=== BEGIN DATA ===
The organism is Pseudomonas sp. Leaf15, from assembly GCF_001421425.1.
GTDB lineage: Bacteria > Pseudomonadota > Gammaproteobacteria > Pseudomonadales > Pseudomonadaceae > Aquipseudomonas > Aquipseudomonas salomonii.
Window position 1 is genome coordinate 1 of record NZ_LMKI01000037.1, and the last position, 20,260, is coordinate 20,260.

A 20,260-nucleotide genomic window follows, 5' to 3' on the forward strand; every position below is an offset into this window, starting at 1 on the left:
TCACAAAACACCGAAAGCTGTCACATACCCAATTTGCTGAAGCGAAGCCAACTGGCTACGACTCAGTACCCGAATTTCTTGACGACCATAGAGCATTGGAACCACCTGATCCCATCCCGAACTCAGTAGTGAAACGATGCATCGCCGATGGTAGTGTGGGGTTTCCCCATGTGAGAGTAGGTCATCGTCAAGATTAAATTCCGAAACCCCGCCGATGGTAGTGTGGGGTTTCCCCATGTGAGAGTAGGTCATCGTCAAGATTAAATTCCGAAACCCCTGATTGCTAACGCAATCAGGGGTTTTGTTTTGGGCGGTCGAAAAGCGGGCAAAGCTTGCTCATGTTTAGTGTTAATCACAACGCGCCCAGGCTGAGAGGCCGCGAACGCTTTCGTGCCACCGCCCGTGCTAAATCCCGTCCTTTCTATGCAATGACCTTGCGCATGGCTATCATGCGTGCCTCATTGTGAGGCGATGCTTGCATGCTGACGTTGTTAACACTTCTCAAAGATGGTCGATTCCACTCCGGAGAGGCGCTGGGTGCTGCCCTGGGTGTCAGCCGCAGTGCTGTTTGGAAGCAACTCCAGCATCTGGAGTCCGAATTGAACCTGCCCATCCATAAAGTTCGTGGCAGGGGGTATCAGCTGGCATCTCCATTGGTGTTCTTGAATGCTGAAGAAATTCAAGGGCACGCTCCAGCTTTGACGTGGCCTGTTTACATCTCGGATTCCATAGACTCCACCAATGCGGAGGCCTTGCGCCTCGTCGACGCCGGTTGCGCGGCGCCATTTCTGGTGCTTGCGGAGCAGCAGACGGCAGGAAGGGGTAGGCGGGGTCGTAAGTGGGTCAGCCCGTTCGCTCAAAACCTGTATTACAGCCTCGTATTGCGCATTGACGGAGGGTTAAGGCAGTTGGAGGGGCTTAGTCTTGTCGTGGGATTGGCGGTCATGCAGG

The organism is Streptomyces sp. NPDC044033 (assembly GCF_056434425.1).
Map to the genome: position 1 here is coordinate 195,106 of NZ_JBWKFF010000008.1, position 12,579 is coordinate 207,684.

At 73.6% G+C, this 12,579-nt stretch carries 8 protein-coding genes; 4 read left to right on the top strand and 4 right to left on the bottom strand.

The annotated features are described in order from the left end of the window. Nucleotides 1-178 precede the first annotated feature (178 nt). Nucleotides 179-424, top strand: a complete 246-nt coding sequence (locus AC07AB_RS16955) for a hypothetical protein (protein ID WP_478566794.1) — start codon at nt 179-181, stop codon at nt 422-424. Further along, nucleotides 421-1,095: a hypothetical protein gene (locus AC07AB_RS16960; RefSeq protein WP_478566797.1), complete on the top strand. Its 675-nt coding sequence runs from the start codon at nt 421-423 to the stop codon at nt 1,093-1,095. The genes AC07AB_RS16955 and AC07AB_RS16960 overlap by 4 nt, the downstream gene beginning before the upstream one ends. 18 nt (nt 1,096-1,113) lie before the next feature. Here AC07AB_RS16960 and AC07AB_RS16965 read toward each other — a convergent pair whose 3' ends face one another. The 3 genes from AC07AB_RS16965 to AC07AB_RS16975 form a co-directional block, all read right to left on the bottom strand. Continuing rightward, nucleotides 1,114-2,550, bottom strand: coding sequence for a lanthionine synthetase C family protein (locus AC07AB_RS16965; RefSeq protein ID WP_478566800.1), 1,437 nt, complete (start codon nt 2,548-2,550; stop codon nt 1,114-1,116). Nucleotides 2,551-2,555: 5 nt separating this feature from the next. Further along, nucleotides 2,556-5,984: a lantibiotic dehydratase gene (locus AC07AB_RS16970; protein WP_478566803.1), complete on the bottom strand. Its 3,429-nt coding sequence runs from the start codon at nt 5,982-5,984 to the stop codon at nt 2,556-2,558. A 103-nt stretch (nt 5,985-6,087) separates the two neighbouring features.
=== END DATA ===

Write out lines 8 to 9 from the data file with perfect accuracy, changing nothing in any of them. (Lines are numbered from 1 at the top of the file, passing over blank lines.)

At 73.6% G+C, this 12,579-nt stretch carries 8 protein-coding genes; 4 read left to right on the top strand and 4 right to left on the bottom strand.

The annotated features are described in order from the left end of the window. Nucleotides 1-178 precede the first annotated feature (178 nt). Nucleotides 179-424, top strand: a complete 246-nt coding sequence (locus AC07AB_RS16955) for a hypothetical protein (protein ID WP_478566794.1) — start codon at nt 179-181, stop codon at nt 422-424. Further along, nucleotides 421-1,095: a hypothetical protein gene (locus AC07AB_RS16960; RefSeq protein WP_478566797.1), complete on the top strand. Its 675-nt coding sequence runs from the start codon at nt 421-423 to the stop codon at nt 1,093-1,095. The genes AC07AB_RS16955 and AC07AB_RS16960 overlap by 4 nt, the downstream gene beginning before the upstream one ends. 18 nt (nt 1,096-1,113) lie before the next feature. Here AC07AB_RS16960 and AC07AB_RS16965 read toward each other — a convergent pair whose 3' ends face one another. The 3 genes from AC07AB_RS16965 to AC07AB_RS16975 form a co-directional block, all read right to left on the bottom strand. Continuing rightward, nucleotides 1,114-2,550, bottom strand: coding sequence for a lanthionine synthetase C family protein (locus AC07AB_RS16965; RefSeq protein ID WP_478566800.1), 1,437 nt, complete (start codon nt 2,548-2,550; stop codon nt 1,114-1,116). Nucleotides 2,551-2,555: 5 nt separating this feature from the next. Further along, nucleotides 2,556-5,984: a lantibiotic dehydratase gene (locus AC07AB_RS16970; protein WP_478566803.1), complete on the bottom strand. Its 3,429-nt coding sequence runs from the start codon at nt 5,982-5,984 to the stop codon at nt 2,556-2,558. A 103-nt stretch (nt 5,985-6,087) separates the two neighbouring features.